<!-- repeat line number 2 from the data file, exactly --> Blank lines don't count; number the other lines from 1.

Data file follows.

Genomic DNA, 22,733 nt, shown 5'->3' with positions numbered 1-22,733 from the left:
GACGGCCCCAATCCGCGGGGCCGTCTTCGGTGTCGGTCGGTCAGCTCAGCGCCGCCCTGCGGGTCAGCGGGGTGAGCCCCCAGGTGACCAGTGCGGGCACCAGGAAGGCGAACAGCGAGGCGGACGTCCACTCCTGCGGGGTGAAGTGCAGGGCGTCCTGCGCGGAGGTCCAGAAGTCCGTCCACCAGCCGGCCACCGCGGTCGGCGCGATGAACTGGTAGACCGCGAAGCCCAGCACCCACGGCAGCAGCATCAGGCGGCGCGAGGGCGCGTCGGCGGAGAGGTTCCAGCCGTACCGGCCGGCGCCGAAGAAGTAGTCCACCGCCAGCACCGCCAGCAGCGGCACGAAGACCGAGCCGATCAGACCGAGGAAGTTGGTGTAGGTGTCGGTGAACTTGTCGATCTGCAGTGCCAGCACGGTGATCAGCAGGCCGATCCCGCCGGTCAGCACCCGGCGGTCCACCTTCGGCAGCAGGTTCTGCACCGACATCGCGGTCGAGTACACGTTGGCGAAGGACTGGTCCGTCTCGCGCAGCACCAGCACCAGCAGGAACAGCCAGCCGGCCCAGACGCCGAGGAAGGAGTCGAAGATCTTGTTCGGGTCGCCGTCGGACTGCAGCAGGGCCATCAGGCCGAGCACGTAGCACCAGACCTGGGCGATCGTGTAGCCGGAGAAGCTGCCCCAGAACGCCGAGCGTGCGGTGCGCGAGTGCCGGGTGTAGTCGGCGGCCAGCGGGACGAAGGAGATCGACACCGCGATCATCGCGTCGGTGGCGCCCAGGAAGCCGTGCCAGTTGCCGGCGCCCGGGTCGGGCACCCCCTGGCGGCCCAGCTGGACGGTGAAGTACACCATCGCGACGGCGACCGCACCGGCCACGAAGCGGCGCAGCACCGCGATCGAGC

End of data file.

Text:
GACGGCCCCAATCCGCGGGGCCGTCTTCGGTGTCGGTCGGTCAGCTCAGCGCCGCCCTGCGGGTCAGCGGGGTGAGCCCCCAGGTGACCAGTGCGGGCACCAGGAAGGCGAACAGCGAGGCGGACGTCCACTCCTGCGGGGTGAAGTGCAGGGCGTCCTGCGCGGAGGTCCAGAAGTCCGTCCACCAGCCGGCCACCGCGGTCGGCGCGATGAACTGGTAGACCGCGAAGCCCAGCACCCACGGCAGCAGCATCAGGCGGCGCGAGGGCGCGTCGGCGGAGAGGTTCCAGCCGTACCGGCCGGCGCCGAAGAAGTAGTCCACCGCCAGCACCGCCAGCAGCGGCACGAAGACCGAGCCGATCAGACCGAGGAAGTTGGTGTAGGTGTCGGTGAACTTGTCGATCTGCAGTGCCAGCACGGTGATCAGCAGGCCGATCCCGCCGGTCAGCACCCGGCGGTCCACCTTCGGCAGCAGGTTCTGCACCGACATCGCGGTCGAGTACACGTTGGCGAAGGACTGGTCCGTCTCGCGCAGCACCAGCACCAGCAGGAACAGCCAGCCGGCCCAGACGCCGAGGAAGGAGTCGAAGATCTTGTTCGGGTCGCCGTCGGACTGCAGCAGGGCCATCAGGCCGAGCACGTAGCACCAGACCTGGGCGATCGTGTAGCCGGAGAAGCTGCCCCAGAACGCCGAGCGTGCGGTGCGCGAGTGCCGGGTGTAGTCGGCGGCCAGCGGGACGAAGGAGATCGACACCGCGATCATCGCGTCGGTGGCGCCCAGGAAGCCGTGCCAGTTGCCGGCGCCCGGGTCGGGCACCCCCTGGCGGCCCAGCTGGACGGTGAAGTACACCATCGCGACGGCGACCGCACCGGCCACGAAGCGGCGCAGCACCGCGATCGAGC